The list of feature film directors birthed in the medium of music videos is a long and storied one, with the likes of Spike Jonze, David Fincher, Michel Gondry, Michael Bay and many others kicking off their careers with short form music promos. Female filmmakers from the medium, however, are far fewer, which makes the ever underrated Tamra Davis an even more essential talent. Like so many female directors who showed massive early promise, Davis now works primarily in television, helming episodes of shows like Stargirl, Empire, Younger, Santa Clarita Diet and many more.
Tamra Davis’ entrée into the film industry came through an apprentice position at Francis Ford Coppola’s production company, American Zoetrope, where she watched and studied the famous director at work on his infamous 1982 commercial disaster, One From The Heart. Davis also studied at Los Angeles City College, where she started making short films on Super 8, which eventually led to her shooting a music video for legendary US band Husker Du. Davis’ gritty, street-level style soon saw her tapped to direct over 150 music videos throughout her career for a host of cooler-than-thou artists like The Smiths, Sonic Youth, The Lemonheads, Depeche Mode, Luscious Jackson, Young MC, NWA, The Amps, Boss Hog, Ben Lee, Veruca Salt and Beastie Boys.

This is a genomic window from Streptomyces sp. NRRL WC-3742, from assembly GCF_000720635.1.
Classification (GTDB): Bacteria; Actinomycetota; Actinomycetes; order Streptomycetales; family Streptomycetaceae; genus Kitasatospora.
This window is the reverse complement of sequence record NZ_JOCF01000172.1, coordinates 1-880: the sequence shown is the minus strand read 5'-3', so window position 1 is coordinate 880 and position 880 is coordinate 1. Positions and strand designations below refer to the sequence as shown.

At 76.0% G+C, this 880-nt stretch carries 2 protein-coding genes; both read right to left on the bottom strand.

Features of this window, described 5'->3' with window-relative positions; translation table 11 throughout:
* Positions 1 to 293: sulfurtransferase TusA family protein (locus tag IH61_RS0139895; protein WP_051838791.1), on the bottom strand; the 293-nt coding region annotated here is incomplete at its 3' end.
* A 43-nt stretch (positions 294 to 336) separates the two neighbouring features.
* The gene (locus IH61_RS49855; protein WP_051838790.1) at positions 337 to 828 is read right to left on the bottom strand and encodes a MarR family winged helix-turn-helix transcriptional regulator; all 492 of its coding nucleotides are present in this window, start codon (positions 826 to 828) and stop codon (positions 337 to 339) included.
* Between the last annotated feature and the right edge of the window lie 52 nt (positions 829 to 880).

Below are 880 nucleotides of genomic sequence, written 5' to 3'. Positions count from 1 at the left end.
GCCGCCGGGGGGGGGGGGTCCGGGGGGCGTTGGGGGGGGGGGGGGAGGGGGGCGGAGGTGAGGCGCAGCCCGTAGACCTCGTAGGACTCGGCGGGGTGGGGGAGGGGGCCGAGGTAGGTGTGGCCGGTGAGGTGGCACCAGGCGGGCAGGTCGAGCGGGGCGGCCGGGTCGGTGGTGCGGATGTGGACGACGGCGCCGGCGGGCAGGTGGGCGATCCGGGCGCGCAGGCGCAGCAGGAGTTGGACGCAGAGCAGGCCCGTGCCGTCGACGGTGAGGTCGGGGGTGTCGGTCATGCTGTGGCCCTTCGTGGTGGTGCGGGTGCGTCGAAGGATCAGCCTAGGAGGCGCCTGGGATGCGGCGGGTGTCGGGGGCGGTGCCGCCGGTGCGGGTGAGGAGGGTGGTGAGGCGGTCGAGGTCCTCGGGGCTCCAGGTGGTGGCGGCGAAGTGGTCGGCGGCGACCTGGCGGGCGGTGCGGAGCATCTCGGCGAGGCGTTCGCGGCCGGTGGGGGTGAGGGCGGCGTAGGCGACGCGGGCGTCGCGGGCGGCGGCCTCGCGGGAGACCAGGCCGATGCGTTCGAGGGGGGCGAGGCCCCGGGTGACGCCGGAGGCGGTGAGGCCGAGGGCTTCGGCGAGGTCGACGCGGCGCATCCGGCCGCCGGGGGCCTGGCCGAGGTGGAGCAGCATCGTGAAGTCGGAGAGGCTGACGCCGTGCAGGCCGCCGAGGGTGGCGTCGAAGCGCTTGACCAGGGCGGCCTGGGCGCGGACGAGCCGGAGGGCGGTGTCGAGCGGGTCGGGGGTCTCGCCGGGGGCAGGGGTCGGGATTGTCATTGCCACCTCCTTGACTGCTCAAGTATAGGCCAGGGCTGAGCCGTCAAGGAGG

“I was prepared to do a feature,” Davis told Decider earlier this year of her start in music videos. “That’s what I came out of film school thinking, but I was basically laughed at. There was no way that they were going to give a 26-year-old girl her first feature; it was not even a thought. Immediately I got jobs doing music videos, and I worked my ass off and I made short films. It wasn’t like I was planning on being a music video director. I created the new look that changed music videos and they didn’t care if a girl directed it. They were like, wow, you came up with a new style. Here’s a job. I got to do alternative bands, The Smiths, Depeche Mode. I was doing all college cool.”
The hip, cutting-edge style that Davis brought to her video clips was front-and-centre when it came to her eventual 1992 feature film debut, Guncrazy. A grungy, downbeat take on the young-couple-on-the-run crime subgenre (and a loose remake of John H. Lewis’ pulpy 1950 cult classic Gun Crazy), the film features Drew Barrymore (in one of her best performances) as an abused-and-confused teen who kills her rapacious stepfather and then embarks on a violent crime spree with her just-out-of-prison pen-pal (1990s indie legend James LeGros). Funky, gritty, uncompromising and highly original, Guncrazy was a powerful debut from Tamra Davis.